The biggest cash robbery in British history took place in the early hours of February 22nd, 2006, when thieves made off with more than £53m. in banknotes from a Securitas depot in Tonbridge, Kent.
At least six men were thought to have been involved in the well-planned robbery, several of them armed with shotguns and pistols including a machine pistol. It began around 6-30pm the previous evening when the manager of the Securitas depot, Colin Dixon, was pulled over by an unmarked police car with blue lights flashing behind its front grill.
The car was a fake and when Mr Dixon accompanied a man dressed as a police officer back to the bogus vehicle he was handcuffed and taken to a remote farm. At the same time, two other gang members went to Mr Dixon’s home posing as police officers and, after tricking their way inside, took his wife and eight-year-old son hostage. They were also taken to the farm, where Mr Dixon was told at gunpoint that if he didn’t co-operate with the gang, they would all be in danger.
At around 1am they were all taken in a plain white van to the depot, where Mr Dixon was forced to help the gang evade the various security systems. Once inside, the armed men threatened and tied up 14 staff members, locking them inside money cages. They then loaded the £53m. into a truck and, at about 2-45am, drove away from the depot.
Despite threats of violence, no-one was injured in the robbery. Eventually one of the staff members, who had a key to the cage she was locked in, was able to free herself and others, raising the alarm about half-an-hour after the robbers had left. Police arriving at the scene found several staff members, plus Mr Dixon and his family, still bound, but unhurt.
Much of the stolen money belonged to the Bank of England and Securitas reimbursed £25m. later that same day, with a promise to make up any additional loss. Securitas and their insurers also offered a £2m. reward for information leading to the capture of the gang.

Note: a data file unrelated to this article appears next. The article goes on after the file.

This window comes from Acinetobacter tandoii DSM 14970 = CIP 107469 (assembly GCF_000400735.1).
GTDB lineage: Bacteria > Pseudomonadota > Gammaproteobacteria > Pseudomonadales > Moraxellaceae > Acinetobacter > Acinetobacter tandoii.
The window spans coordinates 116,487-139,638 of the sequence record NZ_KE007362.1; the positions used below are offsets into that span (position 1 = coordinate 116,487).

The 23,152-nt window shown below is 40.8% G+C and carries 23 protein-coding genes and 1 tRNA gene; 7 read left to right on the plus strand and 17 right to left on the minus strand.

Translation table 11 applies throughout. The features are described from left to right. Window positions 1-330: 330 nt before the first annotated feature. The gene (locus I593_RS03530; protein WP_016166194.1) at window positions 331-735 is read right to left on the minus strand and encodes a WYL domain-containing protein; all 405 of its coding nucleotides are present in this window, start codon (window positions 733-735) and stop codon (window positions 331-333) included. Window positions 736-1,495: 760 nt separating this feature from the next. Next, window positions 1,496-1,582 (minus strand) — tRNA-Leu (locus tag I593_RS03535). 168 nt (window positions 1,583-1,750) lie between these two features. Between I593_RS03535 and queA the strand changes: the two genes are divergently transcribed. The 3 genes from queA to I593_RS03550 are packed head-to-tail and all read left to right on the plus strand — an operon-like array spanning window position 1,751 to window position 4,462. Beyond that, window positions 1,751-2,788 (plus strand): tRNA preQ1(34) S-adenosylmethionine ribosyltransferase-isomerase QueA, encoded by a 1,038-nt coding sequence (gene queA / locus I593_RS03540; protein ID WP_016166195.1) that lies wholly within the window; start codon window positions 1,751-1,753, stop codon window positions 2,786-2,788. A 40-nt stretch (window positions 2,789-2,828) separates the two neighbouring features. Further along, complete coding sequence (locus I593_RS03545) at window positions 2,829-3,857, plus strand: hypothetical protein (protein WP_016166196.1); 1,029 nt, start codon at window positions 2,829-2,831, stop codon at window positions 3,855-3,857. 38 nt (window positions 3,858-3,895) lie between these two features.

The following day, February 23rd, three people were arrested, including a woman who tried to deposit £6,000 at a building society, with the bundle of £50 notes bound by Securitas Tonbridge tape. It later emerged she had legitimately withdrawn the cash from another bank account and was only transferring it. After questioning, all three were released without charge.
Police soon located several vehicles used in the robbery, including two cars modified to resemble unmarked police cars. Acting on information from a member of the public, they also found a white Ford Transit van parked on a hotel car park. Inside were guns, balaclavas, body armour and £1.3m. of the stolen cash. As forensic teams pored over the recovered vehicles, more arrests followed. At least 36 people would eventually be arrested as part of the investigation, although many were released without charge.
On February 28th police found the 7.5-ton lorry used to move the stolen money and also converged on the farm where Mr Dixon and his family had been held, later arresting the local car dealer who owned the property. Some of the people arrested were now being charged with conspiracy to rob Securitas and remanded in custody awaiting trial. More of the stolen cash was recovered in a raid on an industrial depot in London.
By March 9th police had recovered £19.7m. through various raids and searches. It was thought that much of the recovered cash had been deliberately abandoned by the gang because it was in new and traceable banknotes, while the rest was in used, untraceable currency. The police were also amassing a mountain of information and leads, and in late June, in a joint operation with Moroccan police, four men were arrested in the Moroccan capital, Rabat.
It was June of 2007 – a full 16 months after the robbery – before a trial began at the Old Bailey. It lasted seven months and ended with the conviction of five men – Stuart Royle, Jetmir Bucpapa, Roger Coutts, Lea Rusha and Emir Hysenaj. The first four were each handed life sentences with an order that they serve a minimum of 15 years, while the fifth, Hysenaj, was sentenced to 20 years with an order that he serve a minimum of 10.
Charges against six others were dropped, while three more defendants, including the owner of the farm where some of the stolen cash was found, were acquitted. In 2010 one of the men arrested in Morocco, Lee Murray, was jailed in that country for 25 years for his part in the robbery. However, at least one other serious suspect in both the kidnapping and robbery has never been found and around £32m. of the stolen money is also still missing.